What are these credit cards getting us? Navigating the currencies that can and can’t get you closer to free flights.


Many people entering this hobby ask what the “best” credit card to get is.  And I usually say that it can depend on a few factors.  I talk about these things in my post about the 4 things you must know before collecting credit cards.

Well…in addition to there being a variety of different credit cards you can choose from, there are also a variety of different currencies you can choose from.  Perhaps those of us who have had our heads in this game for a few years have forgotten how confusing that can be!

So here it is.  Today I am going to write a post about what currencies these credit cards can earn for us, and navigate which ones may be more helpful for getting us to free flights more quickly.  That last part is important.  These types of currencies probably all have their strengths, but I want to highlight which ones can help us get to free flights.

So I’ve divided the flight-relevant currencies into three categories.

1.) Bank points for reimbursement

2.) Frequent flyer miles

3.) Transferrable Bank Points


The first thing we need to embrace or roll our eyes at or at least acknowledge, is the fact that names do not help in this clarification process.  The names are all over the place.  Just as is true with “real money.”  You can have a Rupee but you don’t know what that Rupee is worth until you figure out if it’s from India, Mauritius, Nepal, or the Legend of Zelda.  Or you can have a dollar that’s worth the same and looks the same but is affectionately called a Balboa a few countries away in Panama.  Similarly, you can have a mile that pays towards a flight for an airline’s program, or you can have a mile that is actually not part of any airline’s rewards program but instead a bank’s.

So let’s throw names out the window and focus on what these things really purchase for us.

1.) Bank points for reimbursement

Not all bank points are created equally.  Before I can explain that however, let’s go over what a bank point even is.

Sometimes airlines partner with banks to make a credit card to cooperate with their rewards program, but sometimes a bank also creates their own “travel rewards cards” that earn towards their own rewards systems.  They do all kinds of things with these points, including reimbursing your expenses.

Example: CapitalOne’s VentureOne Rewards Credit Card (confusingly called a “mile”)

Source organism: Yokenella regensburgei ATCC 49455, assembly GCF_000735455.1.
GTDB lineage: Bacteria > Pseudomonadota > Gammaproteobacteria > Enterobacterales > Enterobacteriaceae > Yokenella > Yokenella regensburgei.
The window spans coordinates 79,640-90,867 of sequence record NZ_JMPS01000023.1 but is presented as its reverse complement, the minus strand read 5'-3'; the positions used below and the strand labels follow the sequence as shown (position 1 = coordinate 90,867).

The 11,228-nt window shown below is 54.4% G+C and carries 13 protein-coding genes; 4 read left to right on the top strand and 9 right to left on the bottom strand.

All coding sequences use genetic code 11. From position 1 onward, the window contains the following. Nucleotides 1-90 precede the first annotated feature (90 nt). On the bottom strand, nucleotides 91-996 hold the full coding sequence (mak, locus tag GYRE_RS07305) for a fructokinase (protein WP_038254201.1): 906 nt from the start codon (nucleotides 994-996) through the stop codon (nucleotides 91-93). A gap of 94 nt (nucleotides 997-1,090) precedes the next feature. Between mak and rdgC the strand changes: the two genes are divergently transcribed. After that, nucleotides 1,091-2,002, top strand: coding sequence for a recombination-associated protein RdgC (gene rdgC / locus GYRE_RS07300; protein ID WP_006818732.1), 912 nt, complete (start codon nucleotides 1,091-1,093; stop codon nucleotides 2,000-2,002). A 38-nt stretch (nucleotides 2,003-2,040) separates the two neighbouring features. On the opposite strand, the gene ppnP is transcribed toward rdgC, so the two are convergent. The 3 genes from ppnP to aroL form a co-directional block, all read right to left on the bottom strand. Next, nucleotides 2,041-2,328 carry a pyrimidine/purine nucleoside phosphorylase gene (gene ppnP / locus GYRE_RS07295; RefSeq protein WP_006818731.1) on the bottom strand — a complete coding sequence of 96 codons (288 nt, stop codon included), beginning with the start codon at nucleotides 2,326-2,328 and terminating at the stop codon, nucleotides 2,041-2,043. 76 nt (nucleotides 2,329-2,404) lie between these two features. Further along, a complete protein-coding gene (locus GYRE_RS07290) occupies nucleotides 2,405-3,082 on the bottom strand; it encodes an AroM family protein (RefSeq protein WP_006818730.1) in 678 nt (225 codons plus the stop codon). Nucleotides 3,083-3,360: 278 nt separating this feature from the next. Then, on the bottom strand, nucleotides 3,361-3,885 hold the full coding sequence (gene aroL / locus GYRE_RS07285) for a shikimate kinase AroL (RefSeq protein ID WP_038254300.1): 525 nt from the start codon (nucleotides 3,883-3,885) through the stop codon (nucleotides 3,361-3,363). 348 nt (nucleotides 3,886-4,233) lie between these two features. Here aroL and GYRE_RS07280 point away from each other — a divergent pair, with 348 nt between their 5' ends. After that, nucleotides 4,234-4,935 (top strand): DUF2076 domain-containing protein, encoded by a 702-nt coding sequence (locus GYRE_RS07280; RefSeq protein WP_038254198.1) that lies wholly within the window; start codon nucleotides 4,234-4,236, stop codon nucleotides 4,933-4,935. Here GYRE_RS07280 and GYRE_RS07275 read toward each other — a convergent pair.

How it works:  Spend–>Earn–>Spend–>Reimburse

How close can this currency get you to a free flight?

Reimbursement programs tend to take a lot longer to get you to a free ticket than actual airline miles would.  If you look at the photo below you can see that 20,000 CapitalOne miles (the bonus you’d get after reaching the spend requirement of $2K in the first 3 months)  would cover $200 worth of flight.

Screen shot 2014-04-04 at 9.17.00 PM

With less United miles (17,500) we were able to fly my husband and I both to Puerto Rico via Aruba and Panama.  It’s hard to say what that flight would have cost in cash, but it would have been significantly more than $200.

What is this currency good for?
I’m not saying this kind of card is entirely a bad card. I think that this one in particular isn’t worth it, but there are some reimbursement cards out there that are worth having.  People like having them around to  cover baggage fees, car rentals, etc.  The random expenses that we can’t always use our frequent flyer miles for.  In fact…you can often use these kinds of points to reimburse pretty much anything, depending on the program.

But save the flight expense for a different strategy because these “miles’ will chip away at an airline ticket’s cost pretty slowly.

Frequent Flyer Miles

When an airline partners with a credit-card company to make a credit-card for their own rewards program, not the bank’s, then you will be earning frequent flyer miles on that card.  Nearly always these frequent flyer miles can be used for flights with any airline within the same alliance.  So if I have United miles, I can redeem them on a Lufthansa flight or an Air New Zealand flight, or pretty much anyone in the Star Alliance.  And if I have American Airline Miles or British Airways Avios, I can redeem them for flights on One World airlines.

Example: AAdvantage Card (which earns American Airline Miles)

How it works: Spend–>Earn–>Redeem

Sign up for an airline’s card and they will connect that card to your existing reward account or create one for you.

How close can this currency get you to a free flight?

This kind of card can get you a free flight more quickly than the reimbursement programs.  For instance with the AAdvantage Card mentioned above you can get up to 50,000 miles (after spending $3k in the first 3 months).  This is enough for a roundtrip ticket to Europe during off-peak or Japan during off-peak.

50,000 Capital One miles would cover $500 of that $1,286 flight to Japan.